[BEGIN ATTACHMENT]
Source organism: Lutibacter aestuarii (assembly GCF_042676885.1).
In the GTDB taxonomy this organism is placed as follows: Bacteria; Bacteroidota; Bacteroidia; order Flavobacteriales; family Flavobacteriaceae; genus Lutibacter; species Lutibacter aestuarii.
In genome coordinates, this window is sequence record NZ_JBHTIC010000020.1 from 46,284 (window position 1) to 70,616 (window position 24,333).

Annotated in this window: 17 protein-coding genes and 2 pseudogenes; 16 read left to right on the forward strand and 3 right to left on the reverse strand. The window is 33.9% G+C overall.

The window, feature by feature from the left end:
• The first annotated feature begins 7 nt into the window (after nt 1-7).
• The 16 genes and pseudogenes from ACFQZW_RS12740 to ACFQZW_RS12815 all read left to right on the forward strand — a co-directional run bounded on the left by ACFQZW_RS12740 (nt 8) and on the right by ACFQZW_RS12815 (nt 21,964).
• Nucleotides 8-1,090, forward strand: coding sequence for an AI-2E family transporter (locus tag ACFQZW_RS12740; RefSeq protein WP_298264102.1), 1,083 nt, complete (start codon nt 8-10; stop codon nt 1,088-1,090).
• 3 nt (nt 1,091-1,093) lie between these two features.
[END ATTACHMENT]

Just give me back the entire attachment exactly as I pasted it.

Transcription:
Source organism: Lutibacter aestuarii (assembly GCF_042676885.1).
In the GTDB taxonomy this organism is placed as follows: Bacteria; Bacteroidota; Bacteroidia; order Flavobacteriales; family Flavobacteriaceae; genus Lutibacter; species Lutibacter aestuarii.
In genome coordinates, this window is sequence record NZ_JBHTIC010000020.1 from 46,284 (window position 1) to 70,616 (window position 24,333).

Annotated in this window: 17 protein-coding genes and 2 pseudogenes; 16 read left to right on the forward strand and 3 right to left on the reverse strand. The window is 33.9% G+C overall.

The window, feature by feature from the left end:
• The first annotated feature begins 7 nt into the window (after nt 1-7).
• The 16 genes and pseudogenes from ACFQZW_RS12740 to ACFQZW_RS12815 all read left to right on the forward strand — a co-directional run bounded on the left by ACFQZW_RS12740 (nt 8) and on the right by ACFQZW_RS12815 (nt 21,964).
• Nucleotides 8-1,090, forward strand: coding sequence for an AI-2E family transporter (locus tag ACFQZW_RS12740; RefSeq protein WP_298264102.1), 1,083 nt, complete (start codon nt 8-10; stop codon nt 1,088-1,090).
• 3 nt (nt 1,091-1,093) lie between these two features.